Tuesday, February 22, 2011

Indiana Dems have joined Wisconsin Dems in running for Illinois to hide out.  Below you can see a video of them leaving for Kentucky and Illinois.

Please read my full Examiner article which contains the excerpt below:

What does this all mean for Delaware? Well, as I've mentioned in previous posts, the personnel costs in Delaware are 30% of the total budget. Meanwhile, the leadership of Delaware's public employee unions say:

In Delaware, public employees' health insurance and pension programs do not constitute a huge "budget buster," as they do in other financially troubled states. Our budget woes result primarily from the continuing effect of the Great Recession on state revenues.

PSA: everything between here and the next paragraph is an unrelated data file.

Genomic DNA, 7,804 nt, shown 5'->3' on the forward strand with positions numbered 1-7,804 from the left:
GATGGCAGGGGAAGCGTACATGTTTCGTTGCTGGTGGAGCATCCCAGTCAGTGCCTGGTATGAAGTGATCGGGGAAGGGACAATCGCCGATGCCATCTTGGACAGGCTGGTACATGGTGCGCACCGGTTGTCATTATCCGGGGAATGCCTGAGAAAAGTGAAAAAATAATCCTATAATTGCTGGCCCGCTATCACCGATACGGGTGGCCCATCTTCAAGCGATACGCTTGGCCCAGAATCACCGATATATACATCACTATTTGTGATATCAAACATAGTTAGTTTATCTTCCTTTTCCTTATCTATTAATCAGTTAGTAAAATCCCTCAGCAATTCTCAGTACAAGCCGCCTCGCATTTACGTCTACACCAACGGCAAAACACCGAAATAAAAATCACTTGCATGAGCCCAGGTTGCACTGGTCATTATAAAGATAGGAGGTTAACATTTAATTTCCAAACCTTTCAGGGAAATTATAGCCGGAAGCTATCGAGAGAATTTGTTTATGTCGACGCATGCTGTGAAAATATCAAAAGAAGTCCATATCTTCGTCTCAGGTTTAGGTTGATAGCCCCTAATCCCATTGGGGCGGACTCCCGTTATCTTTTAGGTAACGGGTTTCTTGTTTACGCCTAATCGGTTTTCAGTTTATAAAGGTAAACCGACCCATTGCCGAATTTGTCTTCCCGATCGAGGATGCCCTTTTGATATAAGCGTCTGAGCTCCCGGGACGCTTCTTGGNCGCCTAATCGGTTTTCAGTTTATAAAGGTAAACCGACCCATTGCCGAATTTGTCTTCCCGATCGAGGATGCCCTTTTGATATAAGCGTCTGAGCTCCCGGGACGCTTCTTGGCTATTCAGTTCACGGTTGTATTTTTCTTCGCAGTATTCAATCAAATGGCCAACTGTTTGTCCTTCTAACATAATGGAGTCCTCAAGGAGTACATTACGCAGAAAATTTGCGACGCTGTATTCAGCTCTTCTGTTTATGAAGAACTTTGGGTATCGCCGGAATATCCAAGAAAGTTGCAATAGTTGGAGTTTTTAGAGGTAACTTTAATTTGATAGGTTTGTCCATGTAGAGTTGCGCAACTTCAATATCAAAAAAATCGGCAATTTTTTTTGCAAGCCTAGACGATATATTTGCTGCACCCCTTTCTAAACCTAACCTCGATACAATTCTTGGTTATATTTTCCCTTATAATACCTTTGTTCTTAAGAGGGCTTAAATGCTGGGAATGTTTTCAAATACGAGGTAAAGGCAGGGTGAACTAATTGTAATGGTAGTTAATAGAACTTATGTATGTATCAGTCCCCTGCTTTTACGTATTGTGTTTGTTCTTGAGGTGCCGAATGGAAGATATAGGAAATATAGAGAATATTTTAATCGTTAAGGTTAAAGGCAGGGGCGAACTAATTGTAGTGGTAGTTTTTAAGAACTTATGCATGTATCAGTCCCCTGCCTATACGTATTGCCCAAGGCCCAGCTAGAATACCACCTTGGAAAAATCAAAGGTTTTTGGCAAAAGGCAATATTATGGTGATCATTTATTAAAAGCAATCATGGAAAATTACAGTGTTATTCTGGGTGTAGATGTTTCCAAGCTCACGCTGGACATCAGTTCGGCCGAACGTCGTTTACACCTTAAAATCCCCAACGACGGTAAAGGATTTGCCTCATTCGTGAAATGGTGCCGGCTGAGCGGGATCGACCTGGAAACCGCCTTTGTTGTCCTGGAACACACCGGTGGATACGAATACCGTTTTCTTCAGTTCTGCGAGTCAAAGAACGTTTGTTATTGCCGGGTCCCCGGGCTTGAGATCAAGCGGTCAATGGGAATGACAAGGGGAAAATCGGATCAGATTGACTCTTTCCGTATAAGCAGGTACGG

Well there must be a fundamental disconnect her because I see 30% of the budget being devoted to employee costs as a "budget buster". The slide show on the left contains a couple of charts that show the benefit packages that state workers recieve and the current underfunding of Delaware's state worker pension packages. Also, let's keep in mind that Delaware state workers contribute 3% to their pension accounts while the state contributes 7.5% to that plan over and above. Add to that the fact that state workers are becomming more brazen and demanding to know "When am I going to get a raise..." even as the Governor is looking at the budget and seeing a nearly $300 million shortfall (almost twice what Wisconsin is closing with their bill). At some point, Governor Markell is going to have to face the facts that DSEA, AFSCME and other unions MUST have their deals restructured to ensure that out state remains solvent. That doesn't mean that we have to destroy the current way of life of union workers. We can institute changes that affect new hires, we can offer early retirement to those who are at the end of their careers and we can make minor changes to the current benefit packages (like increasing employee contribution by 2% and decreasing State contributions by the same amount making the contributions equal at 5% each).

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